Canto was a teeny tiny Wizard. His head-movement was excellent, and he managed to #1, stop himself from moving into punches whilst slipping combinations. #2, merge it with his offence, by hiding his attacks with movement. Another very impressive aspect of Canto's head-movement is how it was perfectly in tune with his arms, he'd bob under a shot and then start to predict the punches pre defending them and once they threw he'd have a counter waiting. Whilst slipping shots, at some point he'd twist at the waist and start parrying off his forearms and elbows and using his gloves to block hooks at range.

    Speaking of which! Canto's blocks were picture perfect, his arms were always in position to let shots slide of his elbows, gloves and shoulders.
    So whilst possessing some of the slickest
    head-movement of all time he often relied on blocking, especially inside. He often slipped punches and stepped inside, then once he had manoeuvred his head out of danger, he'd cross his arms over his mid section and the glove over the chest, to protect himself further he'd turn his back to block punches from one side, effectively cutting someone's offence in half. Given his tendancy to block, and his class, he seriously started to fall back on riding shots out, whilst defending attacks, he'd pretty much be constantly moving his hips right to left to take the thud out of the shots.

    Canto's stiff arms were a major part of his defence and would often win entire rounds, and even fights by controlling his opponents head. He'd keep turning them and thus meaning they had to reset themselves, meaning more time for Canto to move and repeat. Canto's stiffarms would also be used whilst he had his back to the ropes and obscure his opponents vision whilst using his triceps and forearms to stifle or block incoming punches. This is basically built his use of the mummy guard, which he used to stop punches before they were thrown and controls the opponent's hands rather than heads and shoulders.

    Like most ATG defences, a lot of it came down to reflexes, but Canto's ability to hit and not get hit is among the most technical of all time.

    Canto's co-ordination is imo by far his greatest asset (his feet are his best technical asset imo). By co-ordination I'm talking his accuracy, balance, judgement (and management) of range ect. That along with his speed and reflexes made him a force at flowing in and out of range and landing his quick sharp shots. His lovely blend of these attributes amplified his game more than anything imo, as it made him as elusive a target you could find in history. Hitting him clean twice was like trying to catch smoke. As the old timers used to say, "you couldn't hit him with a bag of stones if he was stood in front of you".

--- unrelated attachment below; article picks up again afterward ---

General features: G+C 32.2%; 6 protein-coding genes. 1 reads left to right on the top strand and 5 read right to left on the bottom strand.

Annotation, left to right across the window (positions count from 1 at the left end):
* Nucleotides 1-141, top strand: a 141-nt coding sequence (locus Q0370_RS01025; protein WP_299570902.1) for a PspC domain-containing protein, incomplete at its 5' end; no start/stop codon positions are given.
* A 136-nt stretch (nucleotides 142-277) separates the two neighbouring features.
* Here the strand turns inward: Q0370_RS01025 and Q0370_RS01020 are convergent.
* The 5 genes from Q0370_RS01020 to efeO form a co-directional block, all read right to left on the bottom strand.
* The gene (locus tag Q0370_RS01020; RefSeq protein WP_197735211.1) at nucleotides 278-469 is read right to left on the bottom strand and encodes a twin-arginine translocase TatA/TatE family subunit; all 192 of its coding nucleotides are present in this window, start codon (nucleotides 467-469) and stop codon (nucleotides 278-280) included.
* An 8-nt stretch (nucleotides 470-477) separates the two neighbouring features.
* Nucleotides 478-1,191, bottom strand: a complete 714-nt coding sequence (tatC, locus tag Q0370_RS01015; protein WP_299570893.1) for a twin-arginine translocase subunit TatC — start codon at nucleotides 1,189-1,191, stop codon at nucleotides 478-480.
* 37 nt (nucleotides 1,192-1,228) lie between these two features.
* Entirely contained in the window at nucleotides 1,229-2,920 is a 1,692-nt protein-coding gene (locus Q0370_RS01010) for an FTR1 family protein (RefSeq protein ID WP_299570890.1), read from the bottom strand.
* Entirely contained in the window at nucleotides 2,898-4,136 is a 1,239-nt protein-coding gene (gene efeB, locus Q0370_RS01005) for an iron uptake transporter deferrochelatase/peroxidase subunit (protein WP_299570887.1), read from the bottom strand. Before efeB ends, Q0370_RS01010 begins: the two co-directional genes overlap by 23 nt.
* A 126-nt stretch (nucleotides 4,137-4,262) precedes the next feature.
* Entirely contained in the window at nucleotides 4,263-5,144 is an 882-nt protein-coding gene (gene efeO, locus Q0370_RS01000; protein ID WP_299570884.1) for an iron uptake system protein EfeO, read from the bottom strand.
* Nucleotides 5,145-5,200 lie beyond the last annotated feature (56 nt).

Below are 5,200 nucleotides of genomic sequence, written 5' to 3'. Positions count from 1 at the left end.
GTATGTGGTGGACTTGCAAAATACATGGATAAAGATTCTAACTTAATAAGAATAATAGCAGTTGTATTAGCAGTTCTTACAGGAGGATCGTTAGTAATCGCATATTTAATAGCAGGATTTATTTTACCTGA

11. George Crowcroft

    George Crowcroft Pimp C's Full-Time Tutor blocked Full Member

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    Rubén Olivares
     
    Last edited: Feb 14, 2020
  12. George Crowcroft

    George Crowcroft Pimp C's Full-Time Tutor blocked Full Member

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    Last edited: Feb 14, 2020
  13. George Crowcroft

    George Crowcroft Pimp C's Full-Time Tutor blocked Full Member

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  14. George Crowcroft

    George Crowcroft Pimp C's Full-Time Tutor blocked Full Member

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  15. George Crowcroft

    George Crowcroft Pimp C's Full-Time Tutor blocked Full Member

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    Éder Jofre vs Fighting Harada 2
    1966-05-31, Undisputed BW Title
    Official Scores - 69-68, 71-68, 71-69

    Rd. FH : EJ
    1. 10 : 9
    2. 9 : 10
    3. 10 : 10
    4. 10 : 9
    5. 10 : 9 (49-47)
    6. 10 : 9
    7. 10 : 9
    8. 9 : 10
    9. 10 : 9
    10. 10 : 9 (97-94)
    11. 10 : 9
    12. 10 : 9
    13. 10 : 9
    14. 10 : 9
    15. 10 : 9 (147-139)
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    [media]fZZkSAlZZBA[/media]

    @Jel, I agree that this was a wide fight. Competitive, but not hard to score. Oh and mine my secret place:p
     
    Last edited: Feb 13, 2020